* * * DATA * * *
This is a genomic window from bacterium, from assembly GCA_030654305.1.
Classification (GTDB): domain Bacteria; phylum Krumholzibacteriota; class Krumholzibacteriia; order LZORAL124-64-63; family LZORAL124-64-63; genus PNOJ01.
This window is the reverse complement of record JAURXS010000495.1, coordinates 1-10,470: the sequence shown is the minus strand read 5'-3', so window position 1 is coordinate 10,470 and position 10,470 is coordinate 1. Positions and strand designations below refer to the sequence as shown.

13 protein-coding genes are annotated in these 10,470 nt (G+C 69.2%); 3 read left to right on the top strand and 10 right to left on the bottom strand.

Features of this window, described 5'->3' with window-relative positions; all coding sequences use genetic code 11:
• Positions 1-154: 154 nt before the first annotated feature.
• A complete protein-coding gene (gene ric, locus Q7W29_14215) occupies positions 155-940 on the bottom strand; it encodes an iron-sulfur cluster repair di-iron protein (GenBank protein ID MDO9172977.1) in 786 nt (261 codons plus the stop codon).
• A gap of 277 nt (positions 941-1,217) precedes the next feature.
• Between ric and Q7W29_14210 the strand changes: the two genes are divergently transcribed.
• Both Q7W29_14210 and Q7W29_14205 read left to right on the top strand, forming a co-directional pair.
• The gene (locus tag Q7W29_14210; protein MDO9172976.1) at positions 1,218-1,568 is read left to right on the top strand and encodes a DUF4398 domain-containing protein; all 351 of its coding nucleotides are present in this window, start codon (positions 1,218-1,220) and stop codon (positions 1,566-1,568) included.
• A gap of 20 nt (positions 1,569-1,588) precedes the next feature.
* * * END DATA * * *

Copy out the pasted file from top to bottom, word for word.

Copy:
This is a genomic window from bacterium, from assembly GCA_030654305.1.
Classification (GTDB): domain Bacteria; phylum Krumholzibacteriota; class Krumholzibacteriia; order LZORAL124-64-63; family LZORAL124-64-63; genus PNOJ01.
This window is the reverse complement of record JAURXS010000495.1, coordinates 1-10,470: the sequence shown is the minus strand read 5'-3', so window position 1 is coordinate 10,470 and position 10,470 is coordinate 1. Positions and strand designations below refer to the sequence as shown.

13 protein-coding genes are annotated in these 10,470 nt (G+C 69.2%); 3 read left to right on the top strand and 10 right to left on the bottom strand.

Features of this window, described 5'->3' with window-relative positions; all coding sequences use genetic code 11:
• Positions 1-154: 154 nt before the first annotated feature.
• A complete protein-coding gene (gene ric, locus Q7W29_14215) occupies positions 155-940 on the bottom strand; it encodes an iron-sulfur cluster repair di-iron protein (GenBank protein ID MDO9172977.1) in 786 nt (261 codons plus the stop codon).
• A gap of 277 nt (positions 941-1,217) precedes the next feature.
• Between ric and Q7W29_14210 the strand changes: the two genes are divergently transcribed.
• Both Q7W29_14210 and Q7W29_14205 read left to right on the top strand, forming a co-directional pair.
• The gene (locus tag Q7W29_14210; protein MDO9172976.1) at positions 1,218-1,568 is read left to right on the top strand and encodes a DUF4398 domain-containing protein; all 351 of its coding nucleotides are present in this window, start codon (positions 1,218-1,220) and stop codon (positions 1,566-1,568) included.
• A gap of 20 nt (positions 1,569-1,588) precedes the next feature.